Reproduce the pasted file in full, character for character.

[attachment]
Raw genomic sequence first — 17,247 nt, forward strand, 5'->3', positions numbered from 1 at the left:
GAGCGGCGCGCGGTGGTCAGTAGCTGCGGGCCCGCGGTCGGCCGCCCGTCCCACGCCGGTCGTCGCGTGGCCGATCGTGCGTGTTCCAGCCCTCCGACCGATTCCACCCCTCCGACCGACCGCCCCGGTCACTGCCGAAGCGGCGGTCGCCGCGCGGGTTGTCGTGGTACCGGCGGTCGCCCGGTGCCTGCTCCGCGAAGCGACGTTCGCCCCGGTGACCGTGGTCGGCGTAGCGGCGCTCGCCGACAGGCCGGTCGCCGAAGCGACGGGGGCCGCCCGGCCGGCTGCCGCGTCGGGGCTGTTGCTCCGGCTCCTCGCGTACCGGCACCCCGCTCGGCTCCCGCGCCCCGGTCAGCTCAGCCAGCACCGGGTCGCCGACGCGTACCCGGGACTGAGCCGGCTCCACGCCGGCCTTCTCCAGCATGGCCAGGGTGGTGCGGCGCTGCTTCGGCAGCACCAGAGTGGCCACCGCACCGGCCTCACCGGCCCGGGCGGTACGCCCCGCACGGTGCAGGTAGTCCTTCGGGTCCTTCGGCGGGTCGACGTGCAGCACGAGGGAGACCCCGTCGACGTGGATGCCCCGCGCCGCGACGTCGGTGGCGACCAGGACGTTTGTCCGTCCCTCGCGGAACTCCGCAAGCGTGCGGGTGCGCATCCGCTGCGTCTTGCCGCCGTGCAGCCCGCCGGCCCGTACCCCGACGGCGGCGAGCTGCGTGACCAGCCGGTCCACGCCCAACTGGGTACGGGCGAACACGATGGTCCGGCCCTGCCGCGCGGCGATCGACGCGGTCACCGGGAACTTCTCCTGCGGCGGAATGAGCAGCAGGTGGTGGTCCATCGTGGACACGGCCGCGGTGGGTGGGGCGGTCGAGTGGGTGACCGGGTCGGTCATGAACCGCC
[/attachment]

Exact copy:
Raw genomic sequence first — 17,247 nt, forward strand, 5'->3', positions numbered from 1 at the left:
GAGCGGCGCGCGGTGGTCAGTAGCTGCGGGCCCGCGGTCGGCCGCCCGTCCCACGCCGGTCGTCGCGTGGCCGATCGTGCGTGTTCCAGCCCTCCGACCGATTCCACCCCTCCGACCGACCGCCCCGGTCACTGCCGAAGCGGCGGTCGCCGCGCGGGTTGTCGTGGTACCGGCGGTCGCCCGGTGCCTGCTCCGCGAAGCGACGTTCGCCCCGGTGACCGTGGTCGGCGTAGCGGCGCTCGCCGACAGGCCGGTCGCCGAAGCGACGGGGGCCGCCCGGCCGGCTGCCGCGTCGGGGCTGTTGCTCCGGCTCCTCGCGTACCGGCACCCCGCTCGGCTCCCGCGCCCCGGTCAGCTCAGCCAGCACCGGGTCGCCGACGCGTACCCGGGACTGAGCCGGCTCCACGCCGGCCTTCTCCAGCATGGCCAGGGTGGTGCGGCGCTGCTTCGGCAGCACCAGAGTGGCCACCGCACCGGCCTCACCGGCCCGGGCGGTACGCCCCGCACGGTGCAGGTAGTCCTTCGGGTCCTTCGGCGGGTCGACGTGCAGCACGAGGGAGACCCCGTCGACGTGGATGCCCCGCGCCGCGACGTCGGTGGCGACCAGGACGTTTGTCCGTCCCTCGCGGAACTCCGCAAGCGTGCGGGTGCGCATCCGCTGCGTCTTGCCGCCGTGCAGCCCGCCGGCCCGTACCCCGACGGCGGCGAGCTGCGTGACCAGCCGGTCCACGCCCAACTGGGTACGGGCGAACACGATGGTCCGGCCCTGCCGCGCGGCGATCGACGCGGTCACCGGGAACTTCTCCTGCGGCGGAATGAGCAGCAGGTGGTGGTCCATCGTGGACACGGCCGCGGTGGGTGGGGCGGTCGAGTGGGTGACCGGGTCGGTCATGAACCGCC